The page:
At Leipzig, in 1853 Julius Bluthner began making pianos. The qualities of Bluthner Pianos soon won them recognition among the great names of the piano trade and among the Royal Courts of numerous countries - Queen Victoria, the Russian Tsar and many others owned Bluthner Pianos!
Julius Bluthner worked hard at creating a network of international contacts to ensure he could establish a truly global demand for his pianos. Here in the UK, Whelpdale, Maxwell & Codd was founded in 1876 - purely to import Bluthner Pianos.
After surviving the First World War, and then the Great Depression, the business suffered a severe blow when, during the Second World War, their factory was bombed in an air raid in 1943. The difficult, East German politics of the time meant recovery was very slow. However, production of Bluthner Pianos began once more in 1948.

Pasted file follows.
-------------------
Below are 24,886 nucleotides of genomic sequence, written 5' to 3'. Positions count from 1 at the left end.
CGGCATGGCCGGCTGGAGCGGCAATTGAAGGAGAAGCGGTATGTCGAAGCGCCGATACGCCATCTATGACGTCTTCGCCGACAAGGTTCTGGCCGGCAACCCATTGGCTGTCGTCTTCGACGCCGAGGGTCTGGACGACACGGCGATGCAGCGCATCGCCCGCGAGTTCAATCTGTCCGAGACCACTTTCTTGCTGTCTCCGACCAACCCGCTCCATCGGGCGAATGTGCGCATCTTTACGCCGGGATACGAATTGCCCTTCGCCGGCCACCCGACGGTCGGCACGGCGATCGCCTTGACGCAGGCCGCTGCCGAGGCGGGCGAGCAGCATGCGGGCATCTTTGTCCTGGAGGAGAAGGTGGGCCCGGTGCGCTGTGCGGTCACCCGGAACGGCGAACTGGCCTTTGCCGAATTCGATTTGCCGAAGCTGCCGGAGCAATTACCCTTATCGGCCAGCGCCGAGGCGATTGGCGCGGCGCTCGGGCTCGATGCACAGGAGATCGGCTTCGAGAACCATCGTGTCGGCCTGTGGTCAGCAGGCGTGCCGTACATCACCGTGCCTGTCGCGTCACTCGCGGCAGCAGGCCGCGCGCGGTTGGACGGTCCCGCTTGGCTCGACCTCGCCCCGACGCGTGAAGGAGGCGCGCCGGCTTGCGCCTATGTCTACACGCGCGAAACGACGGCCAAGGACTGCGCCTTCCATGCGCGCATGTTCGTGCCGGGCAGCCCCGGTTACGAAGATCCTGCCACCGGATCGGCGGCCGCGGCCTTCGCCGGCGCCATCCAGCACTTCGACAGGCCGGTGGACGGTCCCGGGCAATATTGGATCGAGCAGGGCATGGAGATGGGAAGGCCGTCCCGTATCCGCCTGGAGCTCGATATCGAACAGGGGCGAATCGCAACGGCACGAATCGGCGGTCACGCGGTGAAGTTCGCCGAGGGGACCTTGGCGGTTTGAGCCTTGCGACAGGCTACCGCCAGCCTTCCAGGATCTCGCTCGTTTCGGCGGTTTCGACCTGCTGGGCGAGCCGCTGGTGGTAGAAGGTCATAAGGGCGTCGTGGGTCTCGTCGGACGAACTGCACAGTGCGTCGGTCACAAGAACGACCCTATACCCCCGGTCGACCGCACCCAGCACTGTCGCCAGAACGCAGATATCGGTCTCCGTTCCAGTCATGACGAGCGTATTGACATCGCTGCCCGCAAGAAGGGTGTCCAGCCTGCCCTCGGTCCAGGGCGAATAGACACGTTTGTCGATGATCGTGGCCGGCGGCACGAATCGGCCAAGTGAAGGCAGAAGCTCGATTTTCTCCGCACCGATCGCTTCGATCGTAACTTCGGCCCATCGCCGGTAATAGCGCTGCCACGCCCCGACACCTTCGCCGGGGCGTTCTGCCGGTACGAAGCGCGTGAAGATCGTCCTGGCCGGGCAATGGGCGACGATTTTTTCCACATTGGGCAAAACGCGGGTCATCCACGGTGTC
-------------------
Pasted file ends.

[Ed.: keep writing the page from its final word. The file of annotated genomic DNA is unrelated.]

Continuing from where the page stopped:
The firm was nationalised in the 1970s but in 1990, the business was given back to the Bluthner family.
People still talk about the ‘Bluthner’ tone! The beauty of a good piano is found in its tone - Somehow, the Bluthner pianos, more often than not, seemed to get it right! Solidly built to last, many Bluthner pianos, 100 years old or more, are still being used and often still sounding as clear and pure as ever. People love them!
For a while Bluthners used their own Patent Action - vastly different from what has become the standard ‘roller’ action. These patent actions used a slightly shallower touch, but when working properly are, even now, a delight to play!
Another notable innovation was the ‘Aliquot’ system: a 4th string was given to the upper two thirds of the treble strings. This 4th string was not struck by the hammer but was left to pick up the vibrations of the notes ‘sympathetically’ - the result was a very subtle extra layer of harmonic overtones. Quality has a voice of its own! In a Bluthner Piano, this voice is always in good form!
© Steve Burdenpianology